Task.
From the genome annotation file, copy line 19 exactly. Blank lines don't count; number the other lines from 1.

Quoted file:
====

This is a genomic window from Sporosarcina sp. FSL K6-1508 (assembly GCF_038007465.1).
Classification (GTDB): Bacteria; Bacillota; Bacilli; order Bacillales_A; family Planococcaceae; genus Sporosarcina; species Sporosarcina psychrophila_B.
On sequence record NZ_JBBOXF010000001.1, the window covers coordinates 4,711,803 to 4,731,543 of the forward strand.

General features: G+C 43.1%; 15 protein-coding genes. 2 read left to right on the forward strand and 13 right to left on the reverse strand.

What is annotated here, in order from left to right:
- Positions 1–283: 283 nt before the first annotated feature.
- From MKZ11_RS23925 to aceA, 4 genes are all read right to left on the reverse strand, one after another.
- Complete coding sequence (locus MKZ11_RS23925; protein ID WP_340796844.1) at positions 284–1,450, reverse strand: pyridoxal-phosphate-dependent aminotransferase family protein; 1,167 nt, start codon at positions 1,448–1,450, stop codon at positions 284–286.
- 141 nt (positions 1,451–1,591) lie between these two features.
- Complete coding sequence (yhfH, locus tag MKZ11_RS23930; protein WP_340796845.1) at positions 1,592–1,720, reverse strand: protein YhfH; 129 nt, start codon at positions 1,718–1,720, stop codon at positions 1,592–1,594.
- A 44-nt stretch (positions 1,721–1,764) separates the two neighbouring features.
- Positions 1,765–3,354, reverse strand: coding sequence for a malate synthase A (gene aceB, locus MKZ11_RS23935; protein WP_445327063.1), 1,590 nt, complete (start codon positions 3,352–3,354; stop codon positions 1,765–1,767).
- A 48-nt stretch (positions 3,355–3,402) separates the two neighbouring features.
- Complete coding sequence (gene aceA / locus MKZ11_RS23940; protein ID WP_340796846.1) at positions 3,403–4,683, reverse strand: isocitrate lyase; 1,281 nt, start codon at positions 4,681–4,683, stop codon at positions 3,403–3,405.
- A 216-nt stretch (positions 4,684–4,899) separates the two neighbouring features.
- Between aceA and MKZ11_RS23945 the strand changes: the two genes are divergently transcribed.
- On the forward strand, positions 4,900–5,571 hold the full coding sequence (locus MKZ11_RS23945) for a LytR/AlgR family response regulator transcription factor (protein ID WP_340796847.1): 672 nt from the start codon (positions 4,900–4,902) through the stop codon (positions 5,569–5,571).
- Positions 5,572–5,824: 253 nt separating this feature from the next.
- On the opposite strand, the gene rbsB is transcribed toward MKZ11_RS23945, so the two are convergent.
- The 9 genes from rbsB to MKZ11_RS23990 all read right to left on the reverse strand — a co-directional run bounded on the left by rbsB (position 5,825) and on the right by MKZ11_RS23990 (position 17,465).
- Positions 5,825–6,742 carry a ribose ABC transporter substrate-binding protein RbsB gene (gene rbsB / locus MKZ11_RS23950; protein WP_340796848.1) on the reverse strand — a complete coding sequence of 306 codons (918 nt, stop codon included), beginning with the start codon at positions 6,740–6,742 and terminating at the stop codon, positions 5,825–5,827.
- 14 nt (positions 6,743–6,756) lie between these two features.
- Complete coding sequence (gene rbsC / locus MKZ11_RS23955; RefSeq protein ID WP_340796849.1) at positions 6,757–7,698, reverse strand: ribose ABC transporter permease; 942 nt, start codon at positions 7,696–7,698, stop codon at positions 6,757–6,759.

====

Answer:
- On the opposite strand, the gene rbsB is transcribed toward MKZ11_RS23945, so the two are convergent.